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Health care providers and patients alike can be thankful that the challenges of the last few years were not compounded by an increase in influenza cases during the 2021-2022 season. According to the Centers for Disease Control and Prevention (CDC), the “severity of the 2021-22 influenza season was low, with two waves of influenza A activity.” The CDC suggests this may be because “the adoption of COVID-19–related mitigation measures might have had an impact on the timing or severity of influenza activity.”
Unfortunately, the data is now trending in the other direction. According to the National Foundation for Infectious Diseases (NFID), “laboratory-confirmed flu hospitalizations reported to the CDC FluSurv-NET hospitalization network are the highest seen at this point of the season in 10 years.” Alarmingly, the NFID also notes that “individuals with chronic health conditions are at an increased risk for severe flu illness” this influenza season.
Patients depend upon their nurse practitioners (NP) to provide them with the facts about influenza and prevention, and as The Voice of the Nurse Practitioner®, the American Association of Nurse Practitioners® (AANP) is here to equip you with the latest information and resources to track influenza outbreaks and tools to encourage vaccination.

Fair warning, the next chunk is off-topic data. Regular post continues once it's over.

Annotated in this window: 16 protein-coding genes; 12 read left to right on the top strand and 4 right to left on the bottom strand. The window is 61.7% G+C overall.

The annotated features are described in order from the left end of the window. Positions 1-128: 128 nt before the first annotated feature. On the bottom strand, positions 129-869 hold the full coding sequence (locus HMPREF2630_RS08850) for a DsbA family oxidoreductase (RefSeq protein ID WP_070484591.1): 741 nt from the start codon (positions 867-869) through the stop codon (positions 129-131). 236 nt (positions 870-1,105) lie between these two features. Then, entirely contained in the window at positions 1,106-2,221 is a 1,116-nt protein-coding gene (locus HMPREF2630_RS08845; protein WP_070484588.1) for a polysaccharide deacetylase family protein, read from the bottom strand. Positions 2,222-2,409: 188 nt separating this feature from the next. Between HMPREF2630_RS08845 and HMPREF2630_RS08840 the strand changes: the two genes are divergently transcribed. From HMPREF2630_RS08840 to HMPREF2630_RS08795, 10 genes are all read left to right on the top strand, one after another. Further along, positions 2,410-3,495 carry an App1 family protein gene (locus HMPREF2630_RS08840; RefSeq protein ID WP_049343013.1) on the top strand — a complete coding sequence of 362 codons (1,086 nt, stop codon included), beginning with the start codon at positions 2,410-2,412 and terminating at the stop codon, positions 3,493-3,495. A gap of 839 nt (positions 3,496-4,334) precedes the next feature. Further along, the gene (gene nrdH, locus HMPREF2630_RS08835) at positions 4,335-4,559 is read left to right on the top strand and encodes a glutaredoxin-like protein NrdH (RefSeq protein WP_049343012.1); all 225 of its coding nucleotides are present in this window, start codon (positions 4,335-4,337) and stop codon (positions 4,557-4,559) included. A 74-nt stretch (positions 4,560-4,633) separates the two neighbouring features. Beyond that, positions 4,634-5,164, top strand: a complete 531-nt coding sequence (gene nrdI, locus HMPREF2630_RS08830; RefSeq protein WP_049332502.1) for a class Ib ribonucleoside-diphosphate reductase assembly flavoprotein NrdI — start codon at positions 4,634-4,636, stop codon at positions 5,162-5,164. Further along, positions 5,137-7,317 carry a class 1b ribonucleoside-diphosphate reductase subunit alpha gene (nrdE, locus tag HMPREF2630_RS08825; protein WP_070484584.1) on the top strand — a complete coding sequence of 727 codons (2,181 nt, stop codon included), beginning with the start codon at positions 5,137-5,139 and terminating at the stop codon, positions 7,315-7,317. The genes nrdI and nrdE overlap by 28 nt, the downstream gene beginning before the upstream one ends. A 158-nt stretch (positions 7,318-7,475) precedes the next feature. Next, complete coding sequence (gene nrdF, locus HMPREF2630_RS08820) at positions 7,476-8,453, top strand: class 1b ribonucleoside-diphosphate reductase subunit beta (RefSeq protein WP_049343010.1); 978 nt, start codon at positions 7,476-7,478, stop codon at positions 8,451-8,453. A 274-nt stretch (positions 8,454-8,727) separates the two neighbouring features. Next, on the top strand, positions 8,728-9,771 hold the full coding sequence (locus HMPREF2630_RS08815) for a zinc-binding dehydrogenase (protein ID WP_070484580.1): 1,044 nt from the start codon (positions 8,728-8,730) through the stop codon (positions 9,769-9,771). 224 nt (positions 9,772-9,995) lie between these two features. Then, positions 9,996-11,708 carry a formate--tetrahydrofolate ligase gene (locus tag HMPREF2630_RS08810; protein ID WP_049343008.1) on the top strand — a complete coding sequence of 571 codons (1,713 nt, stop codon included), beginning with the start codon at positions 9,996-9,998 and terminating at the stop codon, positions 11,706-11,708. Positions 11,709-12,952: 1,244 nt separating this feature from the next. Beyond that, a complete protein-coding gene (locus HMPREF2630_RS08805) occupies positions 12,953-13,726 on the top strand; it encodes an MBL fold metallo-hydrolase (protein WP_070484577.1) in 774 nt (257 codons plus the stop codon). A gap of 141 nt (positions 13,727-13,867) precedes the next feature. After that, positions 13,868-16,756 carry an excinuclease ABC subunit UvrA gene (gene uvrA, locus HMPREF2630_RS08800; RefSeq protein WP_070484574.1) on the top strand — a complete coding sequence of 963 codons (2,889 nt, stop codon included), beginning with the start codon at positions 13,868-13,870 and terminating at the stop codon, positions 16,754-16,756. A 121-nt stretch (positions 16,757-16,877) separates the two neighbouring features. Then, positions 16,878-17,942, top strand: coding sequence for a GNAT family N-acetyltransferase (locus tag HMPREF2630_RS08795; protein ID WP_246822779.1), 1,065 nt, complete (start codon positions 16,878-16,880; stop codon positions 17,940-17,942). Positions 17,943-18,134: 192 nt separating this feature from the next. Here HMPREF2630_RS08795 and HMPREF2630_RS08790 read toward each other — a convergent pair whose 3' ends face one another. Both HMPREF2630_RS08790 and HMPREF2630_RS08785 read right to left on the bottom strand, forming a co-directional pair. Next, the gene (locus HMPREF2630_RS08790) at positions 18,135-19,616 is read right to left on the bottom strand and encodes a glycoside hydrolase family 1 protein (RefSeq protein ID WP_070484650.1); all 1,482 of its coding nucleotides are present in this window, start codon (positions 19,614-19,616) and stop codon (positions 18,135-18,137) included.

This influenza season is a time to remind patients to get vaccinated, dispel myths about vaccination and lead by example.
Keep track of influenza on CDC’s webpage dedicated to flu updates and learn more about influenza through two continuing education (CE) activities offered by AANP. Influenza for the Primary Care NP highlights the importance of influenza vaccination, identifies tools to recruit patients to get their influenza vaccination and more. This activity offers 1.0 contact hours of CE credit, 0.5 of which may be applied toward pharmacology.
Influenza Prevention is an accredited AANP podcast activity, featuring a conversation between Ruth Carrico, PhD, DNP, FNP-C, CIC, FSHEA, FNAP, and Audrey M. Stevenson, PhD, MPH, MSN, FNP-BC, on the safety and efficacy of influenza vaccination and strategies to promote vaccination. This activity offers 0.75 hours of CE credit, 0.25 of which may be applied toward pharmacology.